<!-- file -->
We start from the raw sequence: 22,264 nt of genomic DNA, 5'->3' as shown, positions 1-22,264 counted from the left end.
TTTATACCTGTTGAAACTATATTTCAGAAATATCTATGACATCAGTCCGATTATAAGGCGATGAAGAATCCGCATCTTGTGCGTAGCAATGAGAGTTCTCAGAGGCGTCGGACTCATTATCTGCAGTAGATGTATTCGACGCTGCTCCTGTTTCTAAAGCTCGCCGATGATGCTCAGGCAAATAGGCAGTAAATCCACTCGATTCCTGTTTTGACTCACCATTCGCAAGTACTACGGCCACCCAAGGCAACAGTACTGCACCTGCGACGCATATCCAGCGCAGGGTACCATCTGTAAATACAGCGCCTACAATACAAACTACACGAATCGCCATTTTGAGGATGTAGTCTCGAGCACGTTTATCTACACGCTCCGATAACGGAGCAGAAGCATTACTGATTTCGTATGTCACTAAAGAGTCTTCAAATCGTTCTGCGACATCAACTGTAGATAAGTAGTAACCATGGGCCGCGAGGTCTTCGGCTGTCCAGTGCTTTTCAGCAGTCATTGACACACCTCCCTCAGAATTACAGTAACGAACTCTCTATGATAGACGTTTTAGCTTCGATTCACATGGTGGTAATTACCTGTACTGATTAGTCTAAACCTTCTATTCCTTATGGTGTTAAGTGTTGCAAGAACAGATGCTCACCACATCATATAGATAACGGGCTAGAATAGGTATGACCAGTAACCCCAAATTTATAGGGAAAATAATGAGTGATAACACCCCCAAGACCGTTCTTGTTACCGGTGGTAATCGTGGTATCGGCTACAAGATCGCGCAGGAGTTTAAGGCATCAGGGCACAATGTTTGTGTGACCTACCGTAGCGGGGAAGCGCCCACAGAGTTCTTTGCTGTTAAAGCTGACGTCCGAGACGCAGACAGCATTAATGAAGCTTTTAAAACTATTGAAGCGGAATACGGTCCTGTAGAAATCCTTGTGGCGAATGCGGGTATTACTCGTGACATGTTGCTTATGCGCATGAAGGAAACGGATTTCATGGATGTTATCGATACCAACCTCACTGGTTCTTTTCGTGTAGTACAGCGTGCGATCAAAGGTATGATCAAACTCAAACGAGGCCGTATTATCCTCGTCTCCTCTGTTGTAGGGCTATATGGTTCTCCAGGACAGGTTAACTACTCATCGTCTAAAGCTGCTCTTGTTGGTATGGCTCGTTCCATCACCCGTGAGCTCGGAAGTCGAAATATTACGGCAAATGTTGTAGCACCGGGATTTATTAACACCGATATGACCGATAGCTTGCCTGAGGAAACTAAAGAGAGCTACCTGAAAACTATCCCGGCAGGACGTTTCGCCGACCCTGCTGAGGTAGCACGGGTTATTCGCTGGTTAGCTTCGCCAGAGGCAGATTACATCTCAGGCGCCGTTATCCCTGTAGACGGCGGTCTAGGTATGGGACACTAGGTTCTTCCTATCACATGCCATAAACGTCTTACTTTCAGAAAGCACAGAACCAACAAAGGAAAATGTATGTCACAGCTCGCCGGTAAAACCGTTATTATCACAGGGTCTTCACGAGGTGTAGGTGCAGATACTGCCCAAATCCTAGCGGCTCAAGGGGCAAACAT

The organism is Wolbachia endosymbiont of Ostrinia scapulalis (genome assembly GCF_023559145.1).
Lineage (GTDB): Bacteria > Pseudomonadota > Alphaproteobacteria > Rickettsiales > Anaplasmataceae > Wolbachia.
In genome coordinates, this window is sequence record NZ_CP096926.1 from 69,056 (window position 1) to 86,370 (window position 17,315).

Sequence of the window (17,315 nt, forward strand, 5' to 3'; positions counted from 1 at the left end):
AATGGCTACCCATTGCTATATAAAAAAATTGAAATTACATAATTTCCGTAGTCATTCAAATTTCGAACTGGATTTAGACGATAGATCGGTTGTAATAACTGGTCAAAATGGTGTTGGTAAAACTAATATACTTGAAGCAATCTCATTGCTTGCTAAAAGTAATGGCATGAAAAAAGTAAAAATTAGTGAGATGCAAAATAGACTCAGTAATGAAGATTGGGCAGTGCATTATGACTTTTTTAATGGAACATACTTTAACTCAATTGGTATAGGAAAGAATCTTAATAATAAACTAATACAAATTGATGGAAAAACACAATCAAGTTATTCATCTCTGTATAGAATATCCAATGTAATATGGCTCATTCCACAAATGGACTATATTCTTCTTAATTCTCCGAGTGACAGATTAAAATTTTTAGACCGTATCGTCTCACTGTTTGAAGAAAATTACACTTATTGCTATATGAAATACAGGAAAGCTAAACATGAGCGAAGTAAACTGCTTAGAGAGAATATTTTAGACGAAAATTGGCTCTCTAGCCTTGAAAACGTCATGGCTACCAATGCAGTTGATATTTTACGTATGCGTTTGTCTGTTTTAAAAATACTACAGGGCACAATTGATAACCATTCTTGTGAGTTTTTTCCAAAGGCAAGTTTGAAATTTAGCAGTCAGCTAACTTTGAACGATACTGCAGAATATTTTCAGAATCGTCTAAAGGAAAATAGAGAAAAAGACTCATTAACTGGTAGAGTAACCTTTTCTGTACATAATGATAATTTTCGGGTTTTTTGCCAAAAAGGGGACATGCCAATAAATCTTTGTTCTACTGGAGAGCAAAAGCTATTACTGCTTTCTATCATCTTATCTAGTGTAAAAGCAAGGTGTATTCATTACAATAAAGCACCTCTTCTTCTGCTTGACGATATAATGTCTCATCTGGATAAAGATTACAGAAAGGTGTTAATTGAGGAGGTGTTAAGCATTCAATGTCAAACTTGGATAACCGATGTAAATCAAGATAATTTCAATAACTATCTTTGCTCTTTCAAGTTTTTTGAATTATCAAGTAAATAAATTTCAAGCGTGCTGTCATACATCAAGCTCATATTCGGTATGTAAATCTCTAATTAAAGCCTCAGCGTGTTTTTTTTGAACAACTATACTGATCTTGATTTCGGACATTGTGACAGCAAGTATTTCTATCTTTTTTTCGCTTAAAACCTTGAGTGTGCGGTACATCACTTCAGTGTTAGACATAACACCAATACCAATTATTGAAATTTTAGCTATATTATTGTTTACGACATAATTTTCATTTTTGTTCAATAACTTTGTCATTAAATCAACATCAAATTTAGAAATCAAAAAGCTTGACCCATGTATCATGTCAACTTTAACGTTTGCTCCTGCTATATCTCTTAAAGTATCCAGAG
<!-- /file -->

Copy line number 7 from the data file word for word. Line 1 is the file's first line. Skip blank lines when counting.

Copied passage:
AATGGCTACCCATTGCTATATAAAAAAATTGAAATTACATAATTTCCGTAGTCATTCAAATTTCGAACTGGATTTAGACGATAGATCGGTTGTAATAACTGGTCAAAATGGTGTTGGTAAAACTAATATACTTGAAGCAATCTCATTGCTTGCTAAAAGTAATGGCATGAAAAAAGTAAAAATTAGTGAGATGCAAAATAGACTCAGTAATGAAGATTGGGCAGTGCATTATGACTTTTTTAATGGAACATACTTTAACTCAATTGGTATAGGAAAGAATCTTAATAATAAACTAATACAAATTGATGGAAAAACACAATCAAGTTATTCATCTCTGTATAGAATATCCAATGTAATATGGCTCATTCCACAAATGGACTATATTCTTCTTAATTCTCCGAGTGACAGATTAAAATTTTTAGACCGTATCGTCTCACTGTTTGAAGAAAATTACACTTATTGCTATATGAAATACAGGAAAGCTAAACATGAGCGAAGTAAACTGCTTAGAGAGAATATTTTAGACGAAAATTGGCTCTCTAGCCTTGAAAACGTCATGGCTACCAATGCAGTTGATATTTTACGTATGCGTTTGTCTGTTTTAAAAATACTACAGGGCACAATTGATAACCATTCTTGTGAGTTTTTTCCAAAGGCAAGTTTGAAATTTAGCAGTCAGCTAACTTTGAACGATACTGCAGAATATTTTCAGAATCGTCTAAAGGAAAATAGAGAAAAAGACTCATTAACTGGTAGAGTAACCTTTTCTGTACATAATGATAATTTTCGGGTTTTTTGCCAAAAAGGGGACATGCCAATAAATCTTTGTTCTACTGGAGAGCAAAAGCTATTACTGCTTTCTATCATCTTATCTAGTGTAAAAGCAAGGTGTATTCATTACAATAAAGCACCTCTTCTTCTGCTTGACGATATAATGTCTCATCTGGATAAAGATTACAGAAAGGTGTTAATTGAGGAGGTGTTAAGCATTCAATGTCAAACTTGGATAACCGATGTAAATCAAGATAATTTCAATAACTATCTTTGCTCTTTCAAGTTTTTTGAATTATCAAGTAAATAAATTTCAAGCGTGCTGTCATACATCAAGCTCATATTCGGTATGTAAATCTCTAATTAAAGCCTCAGCGTGTTTTTTTTGAACAACTATACTGATCTTGATTTCGGACATTGTGACAGCAAGTATTTCTATCTTTTTTTCGCTTAAAACCTTGAGTGTGCGGTACATCACTTCAGTGTTAGACATAACACCAATACCAATTATTGAAATTTTAGCTATATTATTGTTTACGACATAATTTTCATTTTTGTTCAATAACTTTGTCATTAAATCAACATCAAATTTAGAAATCAAAAAGCTTGACCCATGTATCATGTCAACTTTAACGTTTGCTCCTGCTATATCTCTTAAAGTATCCAGAG